I guess my main point was that it all depends on the family, not just on the nature of the book business - and that it's important for parents to decide what their and their children's boundaries are, along with how to promote within them.

Thanks all for the great thoughts!

7/5/06 3:51 PM  
Blogger Steve Allan said...

Well, I think that anytime away from your kids makes you feel guilty in some way. There are times when I shut myself in my den to write and there are little knocks on the door. It's hard as hell to ignore that - and I usually don't. Most of my writing is done after everyone has gone to bed, but that means little sleep for me.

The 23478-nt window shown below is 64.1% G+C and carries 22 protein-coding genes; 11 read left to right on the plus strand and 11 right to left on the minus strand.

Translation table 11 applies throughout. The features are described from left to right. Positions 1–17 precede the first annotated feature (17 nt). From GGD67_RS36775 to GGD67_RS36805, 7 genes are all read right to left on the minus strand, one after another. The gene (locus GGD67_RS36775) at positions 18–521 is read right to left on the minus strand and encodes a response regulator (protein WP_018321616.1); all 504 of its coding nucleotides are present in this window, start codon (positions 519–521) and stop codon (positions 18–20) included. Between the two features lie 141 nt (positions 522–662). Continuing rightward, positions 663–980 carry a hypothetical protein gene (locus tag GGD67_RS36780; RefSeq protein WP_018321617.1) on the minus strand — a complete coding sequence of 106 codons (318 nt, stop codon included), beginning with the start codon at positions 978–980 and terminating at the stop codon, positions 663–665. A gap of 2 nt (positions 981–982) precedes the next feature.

Now, as for being away from your kid for writing things, it's like torure. Throughout my MFA program I have to be away for a couple weeks a year - and the worse part of that is getting a voice mail message that says "Hello Daddy." It breaks your heart. However, I think that doing what you want to do as a writer requires some sacrifice. And ultimately, when you are doing what makes you the happiest, then all of your relationships will be stronger for it.

9/5/06 7:32 AM